Japan’s Showa Shell cuts Iran oil imports, renews deal-sources
By Osamu Tsukimori
TOKYO, April 18 (Reuters) – Japan’s top buyer of Iranian crude Showa Shell Sekiyu KK has renewed its annual oil purchase deal with Iran but cut the volume in line with other Japanese refiners to comply with U.S. sanctions, trade sources said on Wednesday.
The cuts come even after the United States in March exempted Japan and 10 other EU nations from sanctions due to take effect in July because they have significantly cut purchases of Iranian oil. Soon after receiving the exemption, Finance Minister Jun Azumi said Japan would continue to cut imports of Iranian oil.
The United States and European Union have stepped up measures to reduce Iran’s oil trade, stemming the flow of petrodollars to Tehran in a bid to force it to halt a nuclear program the West suspects is intended to produce weapons.
Showa Shell’s cuts will come in addition to the 60,000 barrels per day (bpd) of cuts trade sources say Japan’s refiners and trading houses had made in April. That is already around 18.5 percent of Japan’s total Iranian crude imports in the first two months of the year of 322,900 bpd.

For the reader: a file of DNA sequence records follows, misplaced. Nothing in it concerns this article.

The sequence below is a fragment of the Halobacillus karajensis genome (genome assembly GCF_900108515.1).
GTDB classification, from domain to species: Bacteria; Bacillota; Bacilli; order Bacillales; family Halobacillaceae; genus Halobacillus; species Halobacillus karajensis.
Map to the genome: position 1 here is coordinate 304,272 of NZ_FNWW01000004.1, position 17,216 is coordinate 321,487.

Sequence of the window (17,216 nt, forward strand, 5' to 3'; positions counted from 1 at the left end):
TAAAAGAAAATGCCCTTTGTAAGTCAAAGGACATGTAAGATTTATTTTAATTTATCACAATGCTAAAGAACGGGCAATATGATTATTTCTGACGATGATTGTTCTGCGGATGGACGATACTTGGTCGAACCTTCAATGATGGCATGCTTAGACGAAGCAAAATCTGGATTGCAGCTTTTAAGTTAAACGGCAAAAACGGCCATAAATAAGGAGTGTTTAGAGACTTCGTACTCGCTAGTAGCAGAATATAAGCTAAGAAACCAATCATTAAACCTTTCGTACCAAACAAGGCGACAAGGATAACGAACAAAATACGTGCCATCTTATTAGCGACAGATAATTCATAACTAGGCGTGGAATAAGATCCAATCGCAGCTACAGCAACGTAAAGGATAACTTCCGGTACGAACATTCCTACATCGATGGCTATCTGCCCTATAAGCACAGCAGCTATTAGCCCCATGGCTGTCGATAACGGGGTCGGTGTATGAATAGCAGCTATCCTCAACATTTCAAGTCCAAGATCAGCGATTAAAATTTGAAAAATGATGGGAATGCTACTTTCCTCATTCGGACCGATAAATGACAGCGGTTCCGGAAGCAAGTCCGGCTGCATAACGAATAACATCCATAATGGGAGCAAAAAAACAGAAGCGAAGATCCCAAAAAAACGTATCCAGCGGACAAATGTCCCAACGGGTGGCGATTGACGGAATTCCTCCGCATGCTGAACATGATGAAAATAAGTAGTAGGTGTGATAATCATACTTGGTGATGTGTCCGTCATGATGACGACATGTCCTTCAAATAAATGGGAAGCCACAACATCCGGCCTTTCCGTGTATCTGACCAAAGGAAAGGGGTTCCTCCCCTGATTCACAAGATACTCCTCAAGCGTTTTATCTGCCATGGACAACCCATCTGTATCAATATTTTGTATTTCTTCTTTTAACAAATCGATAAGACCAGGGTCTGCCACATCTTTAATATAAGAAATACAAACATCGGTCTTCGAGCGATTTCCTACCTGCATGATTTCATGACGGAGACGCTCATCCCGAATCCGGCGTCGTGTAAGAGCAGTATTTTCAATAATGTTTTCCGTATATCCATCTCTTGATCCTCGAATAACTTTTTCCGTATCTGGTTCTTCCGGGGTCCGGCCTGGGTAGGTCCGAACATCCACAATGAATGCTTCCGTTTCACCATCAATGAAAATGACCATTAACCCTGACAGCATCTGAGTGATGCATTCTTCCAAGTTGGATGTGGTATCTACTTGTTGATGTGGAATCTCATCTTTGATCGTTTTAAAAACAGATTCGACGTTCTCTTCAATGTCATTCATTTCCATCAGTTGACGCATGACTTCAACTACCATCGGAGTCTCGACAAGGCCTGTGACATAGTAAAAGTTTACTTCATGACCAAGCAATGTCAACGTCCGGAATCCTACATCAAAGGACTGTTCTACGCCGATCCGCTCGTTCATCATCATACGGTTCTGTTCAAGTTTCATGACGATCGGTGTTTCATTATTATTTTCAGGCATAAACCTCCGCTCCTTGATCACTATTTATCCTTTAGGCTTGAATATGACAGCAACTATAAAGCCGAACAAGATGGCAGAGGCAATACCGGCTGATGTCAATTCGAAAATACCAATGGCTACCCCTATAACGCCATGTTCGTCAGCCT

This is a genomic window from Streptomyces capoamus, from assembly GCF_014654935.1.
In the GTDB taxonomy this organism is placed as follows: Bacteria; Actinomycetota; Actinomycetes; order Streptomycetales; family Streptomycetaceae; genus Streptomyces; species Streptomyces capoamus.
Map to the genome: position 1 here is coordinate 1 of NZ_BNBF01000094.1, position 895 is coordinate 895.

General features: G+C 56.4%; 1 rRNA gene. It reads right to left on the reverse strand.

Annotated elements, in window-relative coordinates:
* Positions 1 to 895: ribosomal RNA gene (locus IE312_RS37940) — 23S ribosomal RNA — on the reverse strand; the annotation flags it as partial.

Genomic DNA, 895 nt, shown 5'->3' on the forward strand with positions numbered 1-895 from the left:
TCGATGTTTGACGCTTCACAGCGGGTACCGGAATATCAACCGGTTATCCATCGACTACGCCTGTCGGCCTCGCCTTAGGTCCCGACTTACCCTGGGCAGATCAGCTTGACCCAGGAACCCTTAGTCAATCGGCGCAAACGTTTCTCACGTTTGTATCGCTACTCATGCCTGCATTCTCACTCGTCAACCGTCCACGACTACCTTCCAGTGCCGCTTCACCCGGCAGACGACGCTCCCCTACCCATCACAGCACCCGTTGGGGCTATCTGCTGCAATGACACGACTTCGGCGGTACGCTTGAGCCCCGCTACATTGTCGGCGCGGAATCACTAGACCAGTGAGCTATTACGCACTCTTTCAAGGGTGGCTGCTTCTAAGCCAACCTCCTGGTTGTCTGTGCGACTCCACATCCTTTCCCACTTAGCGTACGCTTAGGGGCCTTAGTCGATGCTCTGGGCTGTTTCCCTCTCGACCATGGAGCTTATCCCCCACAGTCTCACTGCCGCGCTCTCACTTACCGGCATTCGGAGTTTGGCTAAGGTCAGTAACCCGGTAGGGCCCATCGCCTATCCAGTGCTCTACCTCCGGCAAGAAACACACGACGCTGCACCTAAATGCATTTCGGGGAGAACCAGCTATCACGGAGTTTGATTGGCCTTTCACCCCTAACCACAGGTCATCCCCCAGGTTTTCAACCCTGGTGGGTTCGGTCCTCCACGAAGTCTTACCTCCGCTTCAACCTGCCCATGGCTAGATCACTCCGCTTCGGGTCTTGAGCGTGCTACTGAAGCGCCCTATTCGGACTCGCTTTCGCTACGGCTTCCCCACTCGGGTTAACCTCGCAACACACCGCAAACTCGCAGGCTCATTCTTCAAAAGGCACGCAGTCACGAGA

A spokesman for Showa Shell, which imported about 100,000 barrels per day from Iran in the past financial year, declined to comment.
The exact reduction in Showa Shell’s contract volume was unclear, the sources said. The refiner had been discussing a cut with the National Iranian Oil Company (NIOC) of around 15-20 percent to last year’s contract volume of 100,000 bpd, one source said.
That would be in line with the cut in volume of around 15-22 percent in the second half of last year that helped win Japan its waiver to the U.S. sanctions.
Showa Shell said in a statement last month the company would respect the agreement between Japan and the United States and reduce its Iran imports in line with that.
The contract renewal came after Iran agreed to include a clause in contract terms that released Japanese buyers from any penalty if international sanctions prevent them from taking delivery of Iranian oil, sources said.
The force majeure clause, usually limited to exempting buyers and sellers from liability due to fires, accidents and natural calamities, was widened to include sanctions.
Difficulty finding insurers to underwite shipments of Iranian crude are threatening to curtail Japan’s imports even more. Financial sanctions on Iran have also made it tough for buyers to pay for Iran’s oil.
With the renewal, Showa Shell has resumed lifting Iranian crude this week, and a cargo was set to arrive in Japan in early May, two industry sources said.
Royal Dutch Shell is the biggest shareholder in Showa Shell, holding 35 percent. Saudi Arabia’s state oil giant Saudi Aramco holds 15 percent.
Shell’s Chief Executive Peter Voser said in early March that the company would stop buying Iranian crude within weeks. Showa Shell says it operates independently from Shell.
(Reporting by Osamu Tsukimori; Writing by Manash Goswami; Editing by Richard Pullin and Simon Webb)